SOUTH AFRICA – President Cyril Ramaphosa, Gauteng Premier David Makhura and Minister of the Department of Trade and Industry Ebrahim Patel broke ground in honour of the launch of the Tshwane Automotive Hub at the Ford Motor Company in Silverton, Pretoria.
Ford is the anchor tenant of the new hub, which hopes to create in excess of 5,000 jobs.
The hub was created following the SA Investment Conference held last year and is linked to government’s Automotive Master Development Plan 2035.
The zone will focus on supplying components to car manufacturers in Tshwane. Other auto assembly plants based nearby include Nissan and BMW.
Nine Ford suppliers have confirmed that they will set up operations in the new SEZ.
Ockert Berry, vice-president of Ford in the Middle East and Africa, said “Having these suppliers located adjacent to the Silverton Assembly Plant is a crucial step towards increasing the efficiency of our local operations, and unleashing further potential increases in production capacity for the domestic and export markets.”
The City of Tshwane has made available 162 hectares of land for the new Tshwane Automotive Special Economic Zone (SEZ).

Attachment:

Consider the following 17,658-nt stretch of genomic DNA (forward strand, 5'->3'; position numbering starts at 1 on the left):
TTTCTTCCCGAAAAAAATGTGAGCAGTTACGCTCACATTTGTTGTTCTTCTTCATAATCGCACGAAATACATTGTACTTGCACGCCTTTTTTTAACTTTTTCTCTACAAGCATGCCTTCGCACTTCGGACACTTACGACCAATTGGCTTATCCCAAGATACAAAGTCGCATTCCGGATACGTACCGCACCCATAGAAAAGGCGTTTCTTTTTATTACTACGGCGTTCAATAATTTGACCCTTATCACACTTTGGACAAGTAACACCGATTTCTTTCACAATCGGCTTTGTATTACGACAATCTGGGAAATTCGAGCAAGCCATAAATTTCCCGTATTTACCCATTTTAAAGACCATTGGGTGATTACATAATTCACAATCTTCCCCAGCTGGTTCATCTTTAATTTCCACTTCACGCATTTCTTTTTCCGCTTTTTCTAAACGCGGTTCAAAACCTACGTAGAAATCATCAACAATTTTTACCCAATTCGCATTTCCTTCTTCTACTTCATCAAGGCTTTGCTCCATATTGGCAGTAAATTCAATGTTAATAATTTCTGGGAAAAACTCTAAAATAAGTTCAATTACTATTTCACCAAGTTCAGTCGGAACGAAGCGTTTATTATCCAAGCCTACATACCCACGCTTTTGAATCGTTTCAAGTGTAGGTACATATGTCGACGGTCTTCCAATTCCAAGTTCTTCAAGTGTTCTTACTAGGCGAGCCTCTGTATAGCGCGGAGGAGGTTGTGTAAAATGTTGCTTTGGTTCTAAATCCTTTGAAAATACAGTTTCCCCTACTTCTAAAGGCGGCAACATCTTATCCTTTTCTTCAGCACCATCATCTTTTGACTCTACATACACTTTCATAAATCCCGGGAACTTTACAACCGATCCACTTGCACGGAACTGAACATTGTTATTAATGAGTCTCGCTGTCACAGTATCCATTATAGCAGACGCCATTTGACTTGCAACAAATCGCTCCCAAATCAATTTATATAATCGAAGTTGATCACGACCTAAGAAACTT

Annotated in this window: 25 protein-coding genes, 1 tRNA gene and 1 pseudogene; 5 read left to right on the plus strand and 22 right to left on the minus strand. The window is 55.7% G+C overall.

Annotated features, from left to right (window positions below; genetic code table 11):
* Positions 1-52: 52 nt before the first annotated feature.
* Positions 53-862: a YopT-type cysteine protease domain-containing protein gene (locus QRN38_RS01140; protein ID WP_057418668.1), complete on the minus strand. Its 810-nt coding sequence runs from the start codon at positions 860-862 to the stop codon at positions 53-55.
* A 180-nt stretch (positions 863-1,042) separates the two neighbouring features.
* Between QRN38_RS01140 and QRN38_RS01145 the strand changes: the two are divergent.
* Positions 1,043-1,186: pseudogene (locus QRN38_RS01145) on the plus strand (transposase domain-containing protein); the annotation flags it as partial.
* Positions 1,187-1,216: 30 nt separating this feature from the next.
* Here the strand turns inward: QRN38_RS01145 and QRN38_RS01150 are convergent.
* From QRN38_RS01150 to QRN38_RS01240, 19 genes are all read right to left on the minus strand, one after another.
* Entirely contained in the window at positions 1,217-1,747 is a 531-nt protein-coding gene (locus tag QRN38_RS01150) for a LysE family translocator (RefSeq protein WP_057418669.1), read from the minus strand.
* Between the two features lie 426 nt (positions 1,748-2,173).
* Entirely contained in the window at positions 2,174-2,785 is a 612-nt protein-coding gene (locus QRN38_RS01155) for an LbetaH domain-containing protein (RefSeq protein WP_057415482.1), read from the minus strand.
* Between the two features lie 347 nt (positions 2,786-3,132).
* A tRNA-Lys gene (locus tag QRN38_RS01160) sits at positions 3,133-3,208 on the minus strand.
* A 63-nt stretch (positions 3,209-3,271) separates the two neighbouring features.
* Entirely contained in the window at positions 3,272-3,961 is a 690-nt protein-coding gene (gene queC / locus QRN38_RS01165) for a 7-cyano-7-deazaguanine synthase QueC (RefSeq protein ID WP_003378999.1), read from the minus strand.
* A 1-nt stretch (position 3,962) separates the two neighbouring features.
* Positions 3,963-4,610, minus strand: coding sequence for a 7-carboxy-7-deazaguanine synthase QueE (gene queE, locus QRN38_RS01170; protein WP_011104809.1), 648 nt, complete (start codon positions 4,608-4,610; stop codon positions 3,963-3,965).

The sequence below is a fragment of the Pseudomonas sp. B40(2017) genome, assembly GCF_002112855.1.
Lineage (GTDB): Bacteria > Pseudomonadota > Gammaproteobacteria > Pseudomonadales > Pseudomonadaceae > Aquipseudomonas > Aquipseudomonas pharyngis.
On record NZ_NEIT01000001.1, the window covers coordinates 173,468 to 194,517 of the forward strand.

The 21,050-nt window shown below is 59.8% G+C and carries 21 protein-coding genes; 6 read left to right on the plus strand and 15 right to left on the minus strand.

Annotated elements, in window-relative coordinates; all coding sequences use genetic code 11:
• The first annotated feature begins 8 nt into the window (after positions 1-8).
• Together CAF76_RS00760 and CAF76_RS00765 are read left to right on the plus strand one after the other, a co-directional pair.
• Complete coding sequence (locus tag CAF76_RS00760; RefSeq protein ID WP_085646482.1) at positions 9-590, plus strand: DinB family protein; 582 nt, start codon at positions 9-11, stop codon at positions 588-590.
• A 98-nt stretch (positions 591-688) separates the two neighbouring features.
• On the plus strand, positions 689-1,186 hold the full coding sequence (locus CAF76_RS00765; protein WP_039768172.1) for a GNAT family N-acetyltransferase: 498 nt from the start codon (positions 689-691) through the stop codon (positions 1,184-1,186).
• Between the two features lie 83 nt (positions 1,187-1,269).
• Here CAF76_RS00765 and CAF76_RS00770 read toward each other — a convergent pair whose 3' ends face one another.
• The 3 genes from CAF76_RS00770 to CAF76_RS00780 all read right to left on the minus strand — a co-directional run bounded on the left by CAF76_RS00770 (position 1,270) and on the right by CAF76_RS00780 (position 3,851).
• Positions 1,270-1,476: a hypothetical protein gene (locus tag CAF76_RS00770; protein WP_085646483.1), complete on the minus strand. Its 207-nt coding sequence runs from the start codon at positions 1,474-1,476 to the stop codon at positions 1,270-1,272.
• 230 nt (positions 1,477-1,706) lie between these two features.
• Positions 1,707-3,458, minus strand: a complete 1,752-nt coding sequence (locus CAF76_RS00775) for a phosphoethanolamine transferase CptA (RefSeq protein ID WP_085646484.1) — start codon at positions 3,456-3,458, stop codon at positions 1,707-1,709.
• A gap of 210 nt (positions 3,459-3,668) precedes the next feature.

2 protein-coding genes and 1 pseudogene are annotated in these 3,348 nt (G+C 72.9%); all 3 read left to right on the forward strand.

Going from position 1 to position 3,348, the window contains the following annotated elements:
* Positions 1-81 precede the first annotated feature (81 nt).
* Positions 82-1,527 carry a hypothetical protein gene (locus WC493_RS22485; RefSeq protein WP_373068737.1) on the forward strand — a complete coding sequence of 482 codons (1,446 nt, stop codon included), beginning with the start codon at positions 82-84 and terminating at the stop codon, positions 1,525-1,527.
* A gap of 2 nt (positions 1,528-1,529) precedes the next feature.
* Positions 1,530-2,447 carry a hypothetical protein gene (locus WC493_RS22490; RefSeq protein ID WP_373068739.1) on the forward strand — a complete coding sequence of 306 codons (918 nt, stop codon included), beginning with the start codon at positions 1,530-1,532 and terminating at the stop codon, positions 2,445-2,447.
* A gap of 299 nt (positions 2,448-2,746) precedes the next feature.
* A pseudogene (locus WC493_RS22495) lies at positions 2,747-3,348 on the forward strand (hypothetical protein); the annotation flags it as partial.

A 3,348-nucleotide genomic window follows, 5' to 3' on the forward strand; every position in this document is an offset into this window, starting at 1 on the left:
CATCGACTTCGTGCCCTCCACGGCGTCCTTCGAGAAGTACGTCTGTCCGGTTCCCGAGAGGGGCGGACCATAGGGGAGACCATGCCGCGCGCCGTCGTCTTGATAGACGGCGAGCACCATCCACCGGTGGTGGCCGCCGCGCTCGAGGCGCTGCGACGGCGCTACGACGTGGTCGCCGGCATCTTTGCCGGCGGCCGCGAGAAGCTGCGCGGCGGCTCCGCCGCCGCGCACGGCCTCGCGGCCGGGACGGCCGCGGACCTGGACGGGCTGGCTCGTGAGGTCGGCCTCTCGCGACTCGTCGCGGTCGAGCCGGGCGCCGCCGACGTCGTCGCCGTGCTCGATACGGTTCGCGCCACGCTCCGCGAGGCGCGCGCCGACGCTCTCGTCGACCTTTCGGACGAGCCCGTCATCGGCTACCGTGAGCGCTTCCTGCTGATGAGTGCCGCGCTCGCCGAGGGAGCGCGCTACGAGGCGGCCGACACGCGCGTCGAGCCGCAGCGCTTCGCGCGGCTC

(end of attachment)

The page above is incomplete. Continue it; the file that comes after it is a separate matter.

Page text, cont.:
The initial phase of the new automotive hub is expected to create 7 000 jobs. Once complete, the SEZ could create an estimated 70 000 jobs, Ford said in a statement.
It is expected to boost employment in the surrounding communities of Mamelodi, Nellmapius and Eersterust.
Speaking from the site of the hub, Ramaphosa hailed the development as important to the economy, as the country works to attract investment to jumpstart the sluggish economic growth.
He said the development will not only be a “catalyst for growth, but will also bring jobs and support local industries”.
“South Africa is still proving to be an attractive investment destination,” he said, adding that the development will help address the twin challenges of low growth and unemployment.
Ford’s domestic turnover contributes over 1% to the country’s gross domestic product (GDP), and the company also has a components plant in Struandale, outside Port Elizabeth.